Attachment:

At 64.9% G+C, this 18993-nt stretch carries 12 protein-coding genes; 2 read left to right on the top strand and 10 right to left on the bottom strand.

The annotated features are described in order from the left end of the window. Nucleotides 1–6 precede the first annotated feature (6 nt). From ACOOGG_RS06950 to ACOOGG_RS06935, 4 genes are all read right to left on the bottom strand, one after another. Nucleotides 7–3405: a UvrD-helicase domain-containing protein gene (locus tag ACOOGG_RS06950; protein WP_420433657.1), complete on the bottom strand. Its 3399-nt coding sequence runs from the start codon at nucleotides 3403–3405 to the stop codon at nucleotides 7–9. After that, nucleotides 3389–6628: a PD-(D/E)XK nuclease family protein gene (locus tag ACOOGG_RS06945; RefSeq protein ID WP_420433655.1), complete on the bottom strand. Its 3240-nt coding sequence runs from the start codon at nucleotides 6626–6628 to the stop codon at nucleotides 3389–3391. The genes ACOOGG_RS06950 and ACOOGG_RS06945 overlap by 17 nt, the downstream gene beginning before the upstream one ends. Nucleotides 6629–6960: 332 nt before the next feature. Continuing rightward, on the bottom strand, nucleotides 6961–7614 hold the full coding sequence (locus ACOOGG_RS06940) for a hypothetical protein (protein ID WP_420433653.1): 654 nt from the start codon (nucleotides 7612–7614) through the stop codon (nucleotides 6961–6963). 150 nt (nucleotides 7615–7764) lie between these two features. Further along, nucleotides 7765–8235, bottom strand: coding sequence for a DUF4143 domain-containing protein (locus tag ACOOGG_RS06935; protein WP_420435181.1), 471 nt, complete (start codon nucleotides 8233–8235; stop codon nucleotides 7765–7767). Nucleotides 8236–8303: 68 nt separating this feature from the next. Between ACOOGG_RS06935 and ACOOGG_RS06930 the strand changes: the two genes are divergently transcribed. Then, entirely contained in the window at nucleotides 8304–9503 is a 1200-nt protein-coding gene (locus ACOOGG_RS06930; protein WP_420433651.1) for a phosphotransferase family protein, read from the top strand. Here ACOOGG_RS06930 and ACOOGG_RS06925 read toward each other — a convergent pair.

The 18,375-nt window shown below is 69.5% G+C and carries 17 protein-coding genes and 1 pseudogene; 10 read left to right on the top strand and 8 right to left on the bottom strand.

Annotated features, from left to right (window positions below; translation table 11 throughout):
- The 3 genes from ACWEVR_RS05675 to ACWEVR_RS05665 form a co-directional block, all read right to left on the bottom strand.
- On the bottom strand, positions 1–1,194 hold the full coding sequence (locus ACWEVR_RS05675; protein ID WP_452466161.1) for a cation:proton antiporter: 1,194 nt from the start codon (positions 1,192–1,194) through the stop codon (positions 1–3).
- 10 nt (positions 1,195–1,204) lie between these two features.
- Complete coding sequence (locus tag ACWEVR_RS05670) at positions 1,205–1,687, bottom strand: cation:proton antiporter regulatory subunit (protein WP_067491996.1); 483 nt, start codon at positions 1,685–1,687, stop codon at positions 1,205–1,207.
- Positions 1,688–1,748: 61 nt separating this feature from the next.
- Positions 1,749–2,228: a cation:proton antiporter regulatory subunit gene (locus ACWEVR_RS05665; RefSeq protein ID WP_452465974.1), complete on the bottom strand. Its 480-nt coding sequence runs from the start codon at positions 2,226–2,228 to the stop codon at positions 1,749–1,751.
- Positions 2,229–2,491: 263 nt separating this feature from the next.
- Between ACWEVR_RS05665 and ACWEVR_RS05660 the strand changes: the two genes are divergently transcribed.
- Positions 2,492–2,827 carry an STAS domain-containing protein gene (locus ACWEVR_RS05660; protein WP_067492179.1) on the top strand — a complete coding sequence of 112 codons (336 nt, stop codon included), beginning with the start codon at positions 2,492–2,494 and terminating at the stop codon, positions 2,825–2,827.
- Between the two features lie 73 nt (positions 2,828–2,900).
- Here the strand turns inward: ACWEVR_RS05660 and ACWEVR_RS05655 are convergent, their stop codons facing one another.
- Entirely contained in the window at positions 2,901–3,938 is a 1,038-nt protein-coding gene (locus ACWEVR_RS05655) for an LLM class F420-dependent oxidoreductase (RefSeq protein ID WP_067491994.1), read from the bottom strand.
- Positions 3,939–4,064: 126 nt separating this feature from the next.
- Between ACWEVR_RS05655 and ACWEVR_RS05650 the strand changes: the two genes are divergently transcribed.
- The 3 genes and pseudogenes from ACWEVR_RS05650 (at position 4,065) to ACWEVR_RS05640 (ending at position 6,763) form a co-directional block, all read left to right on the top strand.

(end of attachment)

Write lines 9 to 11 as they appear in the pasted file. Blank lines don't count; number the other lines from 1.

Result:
- Positions 1,688–1,748: 61 nt separating this feature from the next.
- Positions 1,749–2,228: a cation:proton antiporter regulatory subunit gene (locus ACWEVR_RS05665; RefSeq protein ID WP_452465974.1), complete on the bottom strand. Its 480-nt coding sequence runs from the start codon at positions 2,226–2,228 to the stop codon at positions 1,749–1,751.
- Positions 2,229–2,491: 263 nt separating this feature from the next.